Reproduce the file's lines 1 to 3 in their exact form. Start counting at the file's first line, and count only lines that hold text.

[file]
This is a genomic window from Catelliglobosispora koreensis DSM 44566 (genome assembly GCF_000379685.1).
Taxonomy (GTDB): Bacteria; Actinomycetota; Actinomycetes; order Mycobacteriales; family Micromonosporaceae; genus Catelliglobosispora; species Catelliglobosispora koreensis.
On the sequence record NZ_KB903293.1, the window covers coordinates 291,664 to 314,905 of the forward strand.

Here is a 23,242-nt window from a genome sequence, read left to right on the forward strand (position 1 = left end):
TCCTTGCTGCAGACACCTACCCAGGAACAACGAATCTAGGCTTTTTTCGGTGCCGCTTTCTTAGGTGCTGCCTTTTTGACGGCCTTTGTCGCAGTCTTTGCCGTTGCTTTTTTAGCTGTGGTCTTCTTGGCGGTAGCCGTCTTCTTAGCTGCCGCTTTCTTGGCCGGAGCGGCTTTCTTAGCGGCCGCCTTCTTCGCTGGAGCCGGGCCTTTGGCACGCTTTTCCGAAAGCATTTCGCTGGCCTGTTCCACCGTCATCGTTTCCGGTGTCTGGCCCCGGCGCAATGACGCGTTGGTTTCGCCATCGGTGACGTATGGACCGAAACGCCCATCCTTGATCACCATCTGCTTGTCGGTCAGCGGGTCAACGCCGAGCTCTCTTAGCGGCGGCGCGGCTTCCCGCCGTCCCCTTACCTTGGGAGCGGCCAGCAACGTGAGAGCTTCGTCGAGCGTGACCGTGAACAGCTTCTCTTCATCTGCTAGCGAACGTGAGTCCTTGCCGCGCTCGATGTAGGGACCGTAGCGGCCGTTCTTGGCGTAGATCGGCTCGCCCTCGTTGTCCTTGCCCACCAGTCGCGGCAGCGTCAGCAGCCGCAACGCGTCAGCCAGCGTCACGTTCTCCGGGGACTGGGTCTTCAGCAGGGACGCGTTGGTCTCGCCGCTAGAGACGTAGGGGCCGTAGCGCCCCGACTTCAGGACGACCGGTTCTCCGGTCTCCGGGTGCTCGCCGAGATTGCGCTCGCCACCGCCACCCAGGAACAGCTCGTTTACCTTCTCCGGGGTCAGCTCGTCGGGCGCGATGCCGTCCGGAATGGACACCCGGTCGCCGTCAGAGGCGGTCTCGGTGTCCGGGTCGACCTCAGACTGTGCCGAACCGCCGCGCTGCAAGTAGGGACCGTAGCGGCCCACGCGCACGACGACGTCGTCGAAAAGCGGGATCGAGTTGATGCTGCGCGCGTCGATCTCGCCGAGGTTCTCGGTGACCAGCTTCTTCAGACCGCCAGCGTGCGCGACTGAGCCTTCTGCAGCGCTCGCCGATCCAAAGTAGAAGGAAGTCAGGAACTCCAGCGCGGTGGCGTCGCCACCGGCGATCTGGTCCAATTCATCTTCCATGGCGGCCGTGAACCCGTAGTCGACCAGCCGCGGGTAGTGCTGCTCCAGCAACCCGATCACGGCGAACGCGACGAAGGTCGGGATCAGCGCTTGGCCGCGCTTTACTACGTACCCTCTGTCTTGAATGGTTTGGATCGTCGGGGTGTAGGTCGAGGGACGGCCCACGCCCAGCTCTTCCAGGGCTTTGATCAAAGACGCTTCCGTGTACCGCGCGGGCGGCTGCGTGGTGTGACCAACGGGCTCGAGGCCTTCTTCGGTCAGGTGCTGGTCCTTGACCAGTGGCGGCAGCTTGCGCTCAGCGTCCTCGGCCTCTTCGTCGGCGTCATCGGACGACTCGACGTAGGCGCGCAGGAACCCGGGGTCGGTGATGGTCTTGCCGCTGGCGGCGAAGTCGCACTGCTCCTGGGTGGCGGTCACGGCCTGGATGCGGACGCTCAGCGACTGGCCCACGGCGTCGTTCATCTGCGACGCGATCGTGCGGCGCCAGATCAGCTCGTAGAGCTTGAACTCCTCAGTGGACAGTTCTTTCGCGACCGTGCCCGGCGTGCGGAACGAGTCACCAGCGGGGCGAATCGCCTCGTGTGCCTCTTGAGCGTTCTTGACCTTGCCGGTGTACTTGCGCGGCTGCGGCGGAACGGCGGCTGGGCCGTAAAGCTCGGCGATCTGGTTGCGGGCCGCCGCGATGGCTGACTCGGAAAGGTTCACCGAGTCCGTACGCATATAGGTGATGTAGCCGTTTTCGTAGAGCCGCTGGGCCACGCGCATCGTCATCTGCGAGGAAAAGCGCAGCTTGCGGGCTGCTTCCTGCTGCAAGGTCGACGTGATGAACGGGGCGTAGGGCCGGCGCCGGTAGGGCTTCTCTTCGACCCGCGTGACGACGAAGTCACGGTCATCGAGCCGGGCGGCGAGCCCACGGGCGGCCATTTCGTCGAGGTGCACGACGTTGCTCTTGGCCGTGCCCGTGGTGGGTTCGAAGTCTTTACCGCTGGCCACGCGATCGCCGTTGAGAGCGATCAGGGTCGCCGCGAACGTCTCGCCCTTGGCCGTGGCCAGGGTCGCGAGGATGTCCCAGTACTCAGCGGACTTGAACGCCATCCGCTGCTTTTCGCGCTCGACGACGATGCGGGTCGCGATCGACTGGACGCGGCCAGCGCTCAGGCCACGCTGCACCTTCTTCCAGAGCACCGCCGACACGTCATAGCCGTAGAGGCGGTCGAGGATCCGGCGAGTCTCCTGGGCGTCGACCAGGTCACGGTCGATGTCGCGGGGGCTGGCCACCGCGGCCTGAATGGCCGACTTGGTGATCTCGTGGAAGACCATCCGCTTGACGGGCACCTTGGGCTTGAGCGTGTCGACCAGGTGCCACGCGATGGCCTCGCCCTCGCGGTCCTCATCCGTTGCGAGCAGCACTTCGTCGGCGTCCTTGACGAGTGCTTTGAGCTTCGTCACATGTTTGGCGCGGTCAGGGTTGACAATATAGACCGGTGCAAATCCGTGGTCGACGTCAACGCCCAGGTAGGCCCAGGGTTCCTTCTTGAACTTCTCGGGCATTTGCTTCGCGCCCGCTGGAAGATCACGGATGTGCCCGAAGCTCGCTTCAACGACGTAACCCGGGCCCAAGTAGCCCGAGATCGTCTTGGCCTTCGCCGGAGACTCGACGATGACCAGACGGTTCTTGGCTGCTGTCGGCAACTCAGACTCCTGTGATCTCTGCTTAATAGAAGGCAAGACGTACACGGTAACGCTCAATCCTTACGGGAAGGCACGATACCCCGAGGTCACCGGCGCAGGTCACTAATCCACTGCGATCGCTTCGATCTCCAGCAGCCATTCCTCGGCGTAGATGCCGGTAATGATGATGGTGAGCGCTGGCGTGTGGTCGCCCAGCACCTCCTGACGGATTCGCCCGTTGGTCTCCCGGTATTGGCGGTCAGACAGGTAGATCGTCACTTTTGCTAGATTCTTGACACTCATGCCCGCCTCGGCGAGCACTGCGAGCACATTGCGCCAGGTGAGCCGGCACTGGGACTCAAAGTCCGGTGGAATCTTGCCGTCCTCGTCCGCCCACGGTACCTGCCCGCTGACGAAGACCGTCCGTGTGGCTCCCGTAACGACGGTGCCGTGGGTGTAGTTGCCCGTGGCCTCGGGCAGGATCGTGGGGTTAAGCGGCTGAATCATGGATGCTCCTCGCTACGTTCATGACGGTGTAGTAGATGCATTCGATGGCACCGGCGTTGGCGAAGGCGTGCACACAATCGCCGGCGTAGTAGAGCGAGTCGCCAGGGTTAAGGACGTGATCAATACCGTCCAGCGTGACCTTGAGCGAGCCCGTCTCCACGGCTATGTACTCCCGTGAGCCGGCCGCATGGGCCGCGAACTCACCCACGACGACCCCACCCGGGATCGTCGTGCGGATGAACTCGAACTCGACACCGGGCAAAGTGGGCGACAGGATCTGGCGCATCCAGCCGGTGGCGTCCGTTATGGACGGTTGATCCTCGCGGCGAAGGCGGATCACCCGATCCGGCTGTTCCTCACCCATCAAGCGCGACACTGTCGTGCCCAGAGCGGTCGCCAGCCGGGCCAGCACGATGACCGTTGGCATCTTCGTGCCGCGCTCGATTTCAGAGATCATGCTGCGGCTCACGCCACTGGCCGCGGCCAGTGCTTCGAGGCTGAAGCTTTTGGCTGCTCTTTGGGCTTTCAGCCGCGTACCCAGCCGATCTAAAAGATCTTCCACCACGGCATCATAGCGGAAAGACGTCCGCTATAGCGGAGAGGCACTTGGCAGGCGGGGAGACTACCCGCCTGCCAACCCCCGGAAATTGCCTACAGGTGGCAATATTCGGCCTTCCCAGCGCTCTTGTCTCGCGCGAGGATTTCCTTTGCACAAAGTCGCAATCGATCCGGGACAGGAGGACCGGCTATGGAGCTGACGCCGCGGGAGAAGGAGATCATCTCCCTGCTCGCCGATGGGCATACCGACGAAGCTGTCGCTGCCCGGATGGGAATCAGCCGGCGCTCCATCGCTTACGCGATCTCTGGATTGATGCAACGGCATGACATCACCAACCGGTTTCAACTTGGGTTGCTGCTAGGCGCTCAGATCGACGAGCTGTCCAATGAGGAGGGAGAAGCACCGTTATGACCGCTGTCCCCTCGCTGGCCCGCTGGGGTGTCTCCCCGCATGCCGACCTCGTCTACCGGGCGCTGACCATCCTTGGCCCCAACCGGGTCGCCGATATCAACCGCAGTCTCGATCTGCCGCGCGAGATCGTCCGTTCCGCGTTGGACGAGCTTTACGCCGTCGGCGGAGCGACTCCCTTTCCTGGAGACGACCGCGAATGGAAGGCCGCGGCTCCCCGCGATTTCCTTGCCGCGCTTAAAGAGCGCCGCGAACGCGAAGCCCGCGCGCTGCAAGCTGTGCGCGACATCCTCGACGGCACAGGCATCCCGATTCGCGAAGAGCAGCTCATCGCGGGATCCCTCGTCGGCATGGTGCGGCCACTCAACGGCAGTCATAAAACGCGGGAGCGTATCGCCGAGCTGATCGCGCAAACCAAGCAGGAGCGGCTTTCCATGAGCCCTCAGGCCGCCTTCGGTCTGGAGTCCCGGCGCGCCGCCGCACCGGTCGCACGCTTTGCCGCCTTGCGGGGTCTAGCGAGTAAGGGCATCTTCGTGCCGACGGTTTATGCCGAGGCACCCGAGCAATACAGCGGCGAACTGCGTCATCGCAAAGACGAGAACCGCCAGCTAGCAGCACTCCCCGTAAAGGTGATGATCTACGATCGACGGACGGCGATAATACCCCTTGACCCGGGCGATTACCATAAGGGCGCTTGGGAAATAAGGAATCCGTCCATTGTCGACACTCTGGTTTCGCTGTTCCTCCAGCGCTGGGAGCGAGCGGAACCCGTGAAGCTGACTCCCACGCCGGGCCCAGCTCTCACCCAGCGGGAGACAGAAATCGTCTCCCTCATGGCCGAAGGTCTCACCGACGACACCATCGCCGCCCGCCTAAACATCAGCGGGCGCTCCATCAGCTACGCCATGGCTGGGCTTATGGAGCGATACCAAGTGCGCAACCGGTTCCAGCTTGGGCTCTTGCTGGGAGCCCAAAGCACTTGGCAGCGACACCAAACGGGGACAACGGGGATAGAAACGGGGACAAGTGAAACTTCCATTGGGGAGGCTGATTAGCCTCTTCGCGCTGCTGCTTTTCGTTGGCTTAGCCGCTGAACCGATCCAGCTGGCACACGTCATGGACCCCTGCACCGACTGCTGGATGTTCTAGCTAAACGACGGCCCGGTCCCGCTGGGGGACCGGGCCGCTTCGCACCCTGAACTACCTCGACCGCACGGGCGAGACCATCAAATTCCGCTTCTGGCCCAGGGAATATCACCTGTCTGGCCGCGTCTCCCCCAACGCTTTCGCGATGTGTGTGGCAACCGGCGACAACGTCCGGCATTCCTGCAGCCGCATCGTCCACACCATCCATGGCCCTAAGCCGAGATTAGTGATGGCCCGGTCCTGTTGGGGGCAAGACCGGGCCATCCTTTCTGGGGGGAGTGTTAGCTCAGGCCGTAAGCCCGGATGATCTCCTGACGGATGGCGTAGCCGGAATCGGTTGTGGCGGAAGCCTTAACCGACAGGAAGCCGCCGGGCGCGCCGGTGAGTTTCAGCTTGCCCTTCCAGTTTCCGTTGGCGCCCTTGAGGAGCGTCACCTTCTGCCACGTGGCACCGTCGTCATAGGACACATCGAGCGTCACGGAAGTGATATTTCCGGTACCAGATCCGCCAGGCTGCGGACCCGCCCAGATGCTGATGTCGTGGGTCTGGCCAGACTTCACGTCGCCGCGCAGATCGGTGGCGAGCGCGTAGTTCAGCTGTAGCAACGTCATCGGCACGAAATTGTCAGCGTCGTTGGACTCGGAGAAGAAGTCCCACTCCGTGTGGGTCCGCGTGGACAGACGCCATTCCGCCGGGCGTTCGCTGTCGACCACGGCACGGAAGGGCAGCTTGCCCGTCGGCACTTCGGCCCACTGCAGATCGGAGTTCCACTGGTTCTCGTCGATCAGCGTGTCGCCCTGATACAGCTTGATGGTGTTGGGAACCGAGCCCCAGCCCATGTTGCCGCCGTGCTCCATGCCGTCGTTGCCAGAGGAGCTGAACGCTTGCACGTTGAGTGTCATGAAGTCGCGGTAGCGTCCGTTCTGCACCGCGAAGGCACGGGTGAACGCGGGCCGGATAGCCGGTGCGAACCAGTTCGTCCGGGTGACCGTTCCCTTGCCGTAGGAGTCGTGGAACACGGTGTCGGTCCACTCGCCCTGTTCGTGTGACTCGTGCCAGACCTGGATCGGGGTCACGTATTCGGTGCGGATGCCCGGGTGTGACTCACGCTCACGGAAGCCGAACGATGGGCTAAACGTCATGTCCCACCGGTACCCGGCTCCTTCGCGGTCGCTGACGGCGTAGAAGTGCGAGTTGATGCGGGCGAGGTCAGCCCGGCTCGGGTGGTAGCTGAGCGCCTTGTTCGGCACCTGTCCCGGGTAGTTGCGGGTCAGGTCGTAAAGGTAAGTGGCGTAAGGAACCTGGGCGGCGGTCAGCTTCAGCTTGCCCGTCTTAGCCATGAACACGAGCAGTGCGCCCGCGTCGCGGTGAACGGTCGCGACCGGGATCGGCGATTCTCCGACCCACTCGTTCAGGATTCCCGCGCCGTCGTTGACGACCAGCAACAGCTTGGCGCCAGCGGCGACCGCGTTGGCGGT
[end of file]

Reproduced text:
This is a genomic window from Catelliglobosispora koreensis DSM 44566 (genome assembly GCF_000379685.1).
Taxonomy (GTDB): Bacteria; Actinomycetota; Actinomycetes; order Mycobacteriales; family Micromonosporaceae; genus Catelliglobosispora; species Catelliglobosispora koreensis.
On the sequence record NZ_KB903293.1, the window covers coordinates 291,664 to 314,905 of the forward strand.